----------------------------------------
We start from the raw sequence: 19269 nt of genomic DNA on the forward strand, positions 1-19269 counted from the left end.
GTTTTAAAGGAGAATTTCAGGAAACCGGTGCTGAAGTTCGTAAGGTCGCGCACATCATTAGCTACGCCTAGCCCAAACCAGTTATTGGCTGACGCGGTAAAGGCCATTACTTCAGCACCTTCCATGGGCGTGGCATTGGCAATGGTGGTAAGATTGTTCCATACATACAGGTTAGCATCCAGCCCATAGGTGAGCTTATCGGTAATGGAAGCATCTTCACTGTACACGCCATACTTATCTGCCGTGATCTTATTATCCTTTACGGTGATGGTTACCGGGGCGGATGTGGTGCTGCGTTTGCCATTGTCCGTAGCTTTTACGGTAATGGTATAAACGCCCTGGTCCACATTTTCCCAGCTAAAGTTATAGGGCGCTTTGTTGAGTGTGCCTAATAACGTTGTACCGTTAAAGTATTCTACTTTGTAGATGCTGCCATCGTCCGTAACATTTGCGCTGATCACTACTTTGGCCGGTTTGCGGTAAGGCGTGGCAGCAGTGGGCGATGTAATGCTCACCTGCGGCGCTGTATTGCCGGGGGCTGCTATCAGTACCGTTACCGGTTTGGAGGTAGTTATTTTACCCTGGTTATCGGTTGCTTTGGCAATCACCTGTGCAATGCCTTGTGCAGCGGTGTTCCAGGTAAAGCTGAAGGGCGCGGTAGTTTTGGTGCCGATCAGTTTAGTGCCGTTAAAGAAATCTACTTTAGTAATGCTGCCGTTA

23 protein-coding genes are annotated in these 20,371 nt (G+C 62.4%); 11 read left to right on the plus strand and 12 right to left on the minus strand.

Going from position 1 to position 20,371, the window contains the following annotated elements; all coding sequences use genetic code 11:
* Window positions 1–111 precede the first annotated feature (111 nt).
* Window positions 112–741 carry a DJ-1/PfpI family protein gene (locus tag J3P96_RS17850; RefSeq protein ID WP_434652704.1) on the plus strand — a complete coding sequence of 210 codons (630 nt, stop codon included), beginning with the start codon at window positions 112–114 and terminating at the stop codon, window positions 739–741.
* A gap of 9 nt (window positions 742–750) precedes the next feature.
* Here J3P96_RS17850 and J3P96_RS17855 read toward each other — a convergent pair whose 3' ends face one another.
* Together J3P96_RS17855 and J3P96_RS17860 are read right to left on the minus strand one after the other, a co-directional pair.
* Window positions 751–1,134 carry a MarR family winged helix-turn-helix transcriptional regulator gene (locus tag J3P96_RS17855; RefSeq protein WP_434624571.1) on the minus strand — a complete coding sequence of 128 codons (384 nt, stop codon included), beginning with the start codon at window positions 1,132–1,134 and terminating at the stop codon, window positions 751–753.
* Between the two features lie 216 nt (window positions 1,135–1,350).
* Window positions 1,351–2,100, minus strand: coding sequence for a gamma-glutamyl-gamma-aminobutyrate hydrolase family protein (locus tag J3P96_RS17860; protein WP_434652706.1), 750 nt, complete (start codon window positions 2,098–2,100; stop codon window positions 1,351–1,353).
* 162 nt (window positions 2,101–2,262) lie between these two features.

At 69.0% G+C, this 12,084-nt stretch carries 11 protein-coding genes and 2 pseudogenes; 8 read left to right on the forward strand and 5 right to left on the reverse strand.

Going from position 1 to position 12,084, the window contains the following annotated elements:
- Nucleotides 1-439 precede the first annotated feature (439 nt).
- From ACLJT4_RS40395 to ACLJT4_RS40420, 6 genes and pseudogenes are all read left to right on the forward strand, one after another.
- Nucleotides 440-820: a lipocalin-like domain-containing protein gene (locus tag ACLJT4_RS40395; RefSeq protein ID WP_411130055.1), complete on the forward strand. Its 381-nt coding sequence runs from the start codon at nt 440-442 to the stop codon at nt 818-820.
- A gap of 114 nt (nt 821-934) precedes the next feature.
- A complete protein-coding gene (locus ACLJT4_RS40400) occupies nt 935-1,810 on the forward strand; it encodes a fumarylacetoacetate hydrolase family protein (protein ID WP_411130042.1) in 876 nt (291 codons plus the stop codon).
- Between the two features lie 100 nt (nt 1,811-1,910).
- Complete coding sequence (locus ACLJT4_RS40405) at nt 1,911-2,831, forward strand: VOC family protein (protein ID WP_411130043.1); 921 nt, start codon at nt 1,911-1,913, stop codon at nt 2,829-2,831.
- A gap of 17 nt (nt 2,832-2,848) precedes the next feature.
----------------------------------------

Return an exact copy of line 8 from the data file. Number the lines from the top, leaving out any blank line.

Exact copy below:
* Here J3P96_RS17850 and J3P96_RS17855 read toward each other — a convergent pair whose 3' ends face one another.